This appeal arises pursuant to the Texas Workers' Compensation Act, TEX. LAB. CODE ANN. § 401.001 et seq. (1989 Act). A contested case hearing was held on June 16, 2004. The hearing officer resolved the disputed issue by deciding that good and sufficient cause exists to relieve the respondent (claimant) from the effects of the Benefit Dispute Agreement (TWCC-24) signed on June 19, 2003. The appellant (carrier) appealed, arguing that the hearing officer abused his discretion in determining that there is good and sufficient cause to relieve the claimant of the effects of the TWCC-24. The appeal file does not contain a response from the claimant.
The evidence reflects that the parties signed a TWCC-24 in June of 2003, in which the parties agreed that the claimant had disability from January 17 through April 22, 2003; that the claimant reached maximum medical improvement on April 22, 2003, as certified by the designated doctor; and that the claimant’s impairment rating is five percent as certified by the designated doctor. The claimant contends that he should be relieved of the effects of the TWCC-24. The hearing officer did not err in deciding that good and sufficient causes exists to relieve the claimant from the effects of the TWCC-24, signed on June 19, 2003.
Section 410.030(a) provides that an agreement signed in accordance with Section 410.029 is binding on the insurance carrier through the conclusion of all matters relating to the claim, unless the Texas Workers' Compensation Commission or a court, on a finding of fraud, newly discovered evidence, or other good and sufficient cause, relieves the insurance carrier of the effect of the agreement. Section 410.030(b) provides that the agreement is binding on the claimant, if represented by an attorney, to the same extent as on the insurance carrier. It was undisputed that the claimant was represented by an attorney at the time the TWCC-24 was signed.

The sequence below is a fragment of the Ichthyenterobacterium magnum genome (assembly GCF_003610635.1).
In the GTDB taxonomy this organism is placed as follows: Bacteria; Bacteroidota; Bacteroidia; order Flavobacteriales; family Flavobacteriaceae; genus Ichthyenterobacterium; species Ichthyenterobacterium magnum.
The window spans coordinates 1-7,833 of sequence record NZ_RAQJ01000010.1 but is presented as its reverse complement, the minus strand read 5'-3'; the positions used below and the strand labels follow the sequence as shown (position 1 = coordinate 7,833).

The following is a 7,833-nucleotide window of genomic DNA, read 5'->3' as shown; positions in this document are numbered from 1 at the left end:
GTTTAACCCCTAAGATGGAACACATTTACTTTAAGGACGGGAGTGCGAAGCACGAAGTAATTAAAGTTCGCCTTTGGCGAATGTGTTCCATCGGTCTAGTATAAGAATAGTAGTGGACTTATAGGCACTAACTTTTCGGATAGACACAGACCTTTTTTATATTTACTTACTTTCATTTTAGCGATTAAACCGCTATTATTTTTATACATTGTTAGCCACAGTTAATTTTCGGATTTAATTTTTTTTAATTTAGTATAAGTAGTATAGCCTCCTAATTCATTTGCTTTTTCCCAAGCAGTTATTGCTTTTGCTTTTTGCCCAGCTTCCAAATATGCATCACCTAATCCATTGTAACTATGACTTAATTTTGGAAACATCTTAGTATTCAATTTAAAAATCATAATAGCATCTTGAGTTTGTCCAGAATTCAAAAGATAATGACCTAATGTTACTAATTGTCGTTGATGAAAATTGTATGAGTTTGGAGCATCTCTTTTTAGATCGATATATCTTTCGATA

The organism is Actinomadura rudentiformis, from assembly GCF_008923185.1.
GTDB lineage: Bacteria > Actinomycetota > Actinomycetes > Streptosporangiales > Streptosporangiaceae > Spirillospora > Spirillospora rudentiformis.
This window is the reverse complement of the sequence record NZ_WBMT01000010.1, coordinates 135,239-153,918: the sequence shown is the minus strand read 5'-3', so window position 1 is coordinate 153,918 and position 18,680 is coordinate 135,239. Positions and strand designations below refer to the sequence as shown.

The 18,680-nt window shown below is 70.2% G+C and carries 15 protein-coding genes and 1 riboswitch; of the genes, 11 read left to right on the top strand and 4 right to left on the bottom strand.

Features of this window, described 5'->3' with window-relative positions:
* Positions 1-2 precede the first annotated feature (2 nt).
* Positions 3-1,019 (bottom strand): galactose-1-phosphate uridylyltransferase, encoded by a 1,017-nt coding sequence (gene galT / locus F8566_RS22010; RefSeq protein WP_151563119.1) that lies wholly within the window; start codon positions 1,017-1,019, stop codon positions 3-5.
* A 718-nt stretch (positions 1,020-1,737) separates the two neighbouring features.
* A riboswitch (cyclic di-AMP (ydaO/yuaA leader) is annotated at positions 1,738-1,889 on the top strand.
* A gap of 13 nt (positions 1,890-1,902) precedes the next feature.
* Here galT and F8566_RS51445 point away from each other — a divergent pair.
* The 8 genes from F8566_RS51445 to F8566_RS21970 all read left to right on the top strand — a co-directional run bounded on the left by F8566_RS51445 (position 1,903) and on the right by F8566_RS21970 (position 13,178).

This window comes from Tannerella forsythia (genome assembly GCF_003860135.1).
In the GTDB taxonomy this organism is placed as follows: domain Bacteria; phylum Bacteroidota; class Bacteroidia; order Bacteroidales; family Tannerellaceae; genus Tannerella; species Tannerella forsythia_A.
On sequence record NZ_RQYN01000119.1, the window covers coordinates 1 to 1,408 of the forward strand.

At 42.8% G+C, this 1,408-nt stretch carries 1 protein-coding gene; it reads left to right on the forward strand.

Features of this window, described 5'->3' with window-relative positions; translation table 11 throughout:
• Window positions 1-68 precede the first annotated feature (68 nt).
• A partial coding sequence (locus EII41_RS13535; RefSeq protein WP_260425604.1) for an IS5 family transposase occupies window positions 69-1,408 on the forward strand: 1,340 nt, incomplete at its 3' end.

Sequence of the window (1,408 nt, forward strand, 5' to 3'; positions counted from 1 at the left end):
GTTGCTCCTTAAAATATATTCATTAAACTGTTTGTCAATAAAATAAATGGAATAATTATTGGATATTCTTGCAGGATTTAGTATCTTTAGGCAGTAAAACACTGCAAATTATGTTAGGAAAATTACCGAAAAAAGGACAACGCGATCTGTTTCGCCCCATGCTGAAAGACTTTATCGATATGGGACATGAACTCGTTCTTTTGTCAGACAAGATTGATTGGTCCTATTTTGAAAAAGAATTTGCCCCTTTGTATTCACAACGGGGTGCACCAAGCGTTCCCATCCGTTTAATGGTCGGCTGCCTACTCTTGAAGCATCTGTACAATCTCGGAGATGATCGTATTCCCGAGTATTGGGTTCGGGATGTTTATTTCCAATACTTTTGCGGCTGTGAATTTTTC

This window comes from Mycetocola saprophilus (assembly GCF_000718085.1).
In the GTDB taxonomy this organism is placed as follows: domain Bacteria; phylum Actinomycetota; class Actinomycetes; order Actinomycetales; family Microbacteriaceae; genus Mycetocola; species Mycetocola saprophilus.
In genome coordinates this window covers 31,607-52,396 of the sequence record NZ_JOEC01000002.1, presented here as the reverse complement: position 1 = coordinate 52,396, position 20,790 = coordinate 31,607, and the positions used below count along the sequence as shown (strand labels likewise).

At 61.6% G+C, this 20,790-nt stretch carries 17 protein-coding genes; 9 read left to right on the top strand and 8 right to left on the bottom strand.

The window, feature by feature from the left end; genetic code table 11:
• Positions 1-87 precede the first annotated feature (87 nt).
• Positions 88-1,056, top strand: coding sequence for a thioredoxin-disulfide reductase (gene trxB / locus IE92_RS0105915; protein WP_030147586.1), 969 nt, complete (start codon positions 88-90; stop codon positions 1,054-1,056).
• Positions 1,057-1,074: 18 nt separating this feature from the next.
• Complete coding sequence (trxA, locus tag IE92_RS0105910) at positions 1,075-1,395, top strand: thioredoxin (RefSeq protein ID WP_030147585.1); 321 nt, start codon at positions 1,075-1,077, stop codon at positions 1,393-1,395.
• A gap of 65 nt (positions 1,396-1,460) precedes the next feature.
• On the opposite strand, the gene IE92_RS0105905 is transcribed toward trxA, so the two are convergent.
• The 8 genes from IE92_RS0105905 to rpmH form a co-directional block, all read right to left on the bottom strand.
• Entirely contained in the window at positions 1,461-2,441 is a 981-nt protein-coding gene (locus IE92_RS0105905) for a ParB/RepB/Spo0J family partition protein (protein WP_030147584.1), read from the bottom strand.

The evidence reflects that the claimant underwent a lumbar discogram on September 23, 2003. The hearing officer specifically found that the September discogram revealed newly discovered evidence about the claimant’s physical condition. Whether a good and sufficient cause exists is to be determined from the facts as they stand at the time the party seeks to set aside the agreement. Texas Workers' Compensation Commission Appeal No. 950625, decided June 5, 1995. We have also held that a finding regarding the existence of good cause is reviewed by the Appeals Panel under an abuse of discretion standard, that is, whether the hearing officer looked to appropriate guiding rules or principles. Texas Workers' Compensation Commission Appeal No. 951812, decided December 4, 1995; Morrow v. H.E.B., Inc., 714 S.W.2d 297 (Tex. 1986). We do not find the hearing officer's ruling to be an abuse of discretion, nor can we say that the hearing officer acted without reference to guiding rules and principles.
We affirm the decision and order of the hearing officer.
The true corporate name of the insurance carrier is CONTINENTAL CASUALTY COMPANY and the name and address of its registered agent for service of process is
CT CORPORATION SYSTEM
350 NORTH ST. PAUL STREET
DALLAS, TEXAS 75201.
Margaret L. Turner
Daniel R. Barry